And most tellingly, the bill legalizes technology that would automatically skip over "obejctionable content" (i.e. sex and violence) in a DVD, but bans devices that would automatically skip over commericals. This is a blatant, blatant, blatant gift to the movie industry. Fuck the movie industry, fuck the music industry, fuck the Senate.

Music industry aims to send in radio cops- the recording industry says that you're not allowed to record songs off the radio, be it real radio or internet radio. And now they're working on preventing you from recording songs off internet radio through a mixture of law and technological repression (although I imagine their techno-fixes will get hacked pretty quickly).

The shocking truth about the FCC: Censorship by the tyranny of the few- blogger Jeff Jarvis discovers that the recent $1.2 million FCC fine against a sex scene in Fox's "Married By America" TV show was not levied because hundreds of people wrote the FCC and complained. It was not because 159 people wrote in and complained (which is the FCC's current rationale). No, thanks to Jarvis' FOIA request, we find that only 23 people (of the show's several million viewers) wrote in and complained. On top of that, he finds that 21 of those letters were just copy-and-paste email jobs that some people attached their names to. Jarvis then spins this a bit by saying that "only 3" people actually wrote letters to the FCC, which is misleading but technically true. So somewhere between 3 and 23 angry people can determine what you can't see on television. Good to know.

Reuters Union Considers Striking Over Layoffs- will a strike by such a major newswire service impact the rest of the world's media?

Pentagon Starts Work On War Internet- the US military is talking about the creation of a global, wireless, satellite-aided computer network for use in battle. I think I saw a movie about this once...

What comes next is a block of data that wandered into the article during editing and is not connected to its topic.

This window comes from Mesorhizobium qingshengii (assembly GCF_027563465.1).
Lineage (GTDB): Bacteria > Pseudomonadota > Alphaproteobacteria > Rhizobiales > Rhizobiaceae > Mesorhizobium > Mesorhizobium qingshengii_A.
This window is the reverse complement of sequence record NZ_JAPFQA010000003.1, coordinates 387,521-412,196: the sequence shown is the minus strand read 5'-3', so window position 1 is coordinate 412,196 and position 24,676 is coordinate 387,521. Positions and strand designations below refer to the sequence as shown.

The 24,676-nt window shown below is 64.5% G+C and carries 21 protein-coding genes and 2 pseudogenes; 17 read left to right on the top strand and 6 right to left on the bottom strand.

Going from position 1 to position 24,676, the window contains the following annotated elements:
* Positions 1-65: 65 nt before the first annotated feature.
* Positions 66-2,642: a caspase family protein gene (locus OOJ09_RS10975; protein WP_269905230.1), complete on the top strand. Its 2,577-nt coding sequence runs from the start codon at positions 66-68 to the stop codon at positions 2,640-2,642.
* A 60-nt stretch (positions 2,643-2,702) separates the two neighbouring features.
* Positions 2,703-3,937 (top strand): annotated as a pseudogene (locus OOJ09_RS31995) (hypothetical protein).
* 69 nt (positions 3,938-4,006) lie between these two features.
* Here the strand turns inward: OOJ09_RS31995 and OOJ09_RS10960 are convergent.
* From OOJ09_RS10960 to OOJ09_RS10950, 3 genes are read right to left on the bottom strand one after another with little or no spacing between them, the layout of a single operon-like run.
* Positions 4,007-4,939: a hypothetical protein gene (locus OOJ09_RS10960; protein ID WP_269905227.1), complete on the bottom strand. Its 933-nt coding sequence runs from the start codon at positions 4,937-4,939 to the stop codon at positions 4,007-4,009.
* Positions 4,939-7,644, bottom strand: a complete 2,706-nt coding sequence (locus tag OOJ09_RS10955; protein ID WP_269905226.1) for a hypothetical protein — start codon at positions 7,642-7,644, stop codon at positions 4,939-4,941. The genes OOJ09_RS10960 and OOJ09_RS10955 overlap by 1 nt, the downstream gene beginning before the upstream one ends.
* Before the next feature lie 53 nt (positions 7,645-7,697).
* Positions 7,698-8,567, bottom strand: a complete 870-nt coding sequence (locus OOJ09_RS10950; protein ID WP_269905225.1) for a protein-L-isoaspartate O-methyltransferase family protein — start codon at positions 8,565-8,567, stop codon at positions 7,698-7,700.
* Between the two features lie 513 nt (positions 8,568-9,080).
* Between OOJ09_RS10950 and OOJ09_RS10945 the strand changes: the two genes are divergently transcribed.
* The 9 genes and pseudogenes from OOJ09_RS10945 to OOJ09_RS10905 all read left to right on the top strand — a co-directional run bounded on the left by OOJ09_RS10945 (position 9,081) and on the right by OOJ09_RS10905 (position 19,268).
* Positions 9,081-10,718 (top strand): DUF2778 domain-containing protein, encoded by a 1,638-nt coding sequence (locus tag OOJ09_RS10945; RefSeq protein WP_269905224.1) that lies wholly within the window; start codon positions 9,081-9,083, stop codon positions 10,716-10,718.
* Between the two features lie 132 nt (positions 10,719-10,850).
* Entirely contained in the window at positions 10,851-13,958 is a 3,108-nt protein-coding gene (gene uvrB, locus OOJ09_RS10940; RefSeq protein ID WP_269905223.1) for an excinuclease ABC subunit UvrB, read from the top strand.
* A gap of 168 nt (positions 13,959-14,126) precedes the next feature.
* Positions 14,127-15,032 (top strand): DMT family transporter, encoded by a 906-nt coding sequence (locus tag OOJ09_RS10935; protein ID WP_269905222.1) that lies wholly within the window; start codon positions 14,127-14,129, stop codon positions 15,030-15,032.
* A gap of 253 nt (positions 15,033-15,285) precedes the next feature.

Conservative host returns to the air after week suspension for using racial slur- Houston radio talk show host (and somtime Rush Limbaugh substitute) Mark Belling referred to Mexican-Americans as "wetbacks" on his show. He was suspended for a couple of weeks, and then submitted a written apology for the racial slur to a local newspaper. But he seems to be using the slur and its surrounding controversy to boost his conservative cred with his listeners.

Stay Tuned for Nudes- Cleveland TV news anchor Sharon Reed aired a story about artist Spencer Tunick, who uses large numbers of naked volunteers in his installations and photographs. The news report will be unique in that it will not blur or black-out the usual naughty bits. The story will air late at night, when it's allegedly okay with the FCC if you broadcast "indecent" material. The author of this article doesn't seem to notice that Reed first claims that this report is a publicity stunt, but then claims it's a protest against FCC repression. I'd like to think it's the latter, but I'm not that much of a sucker.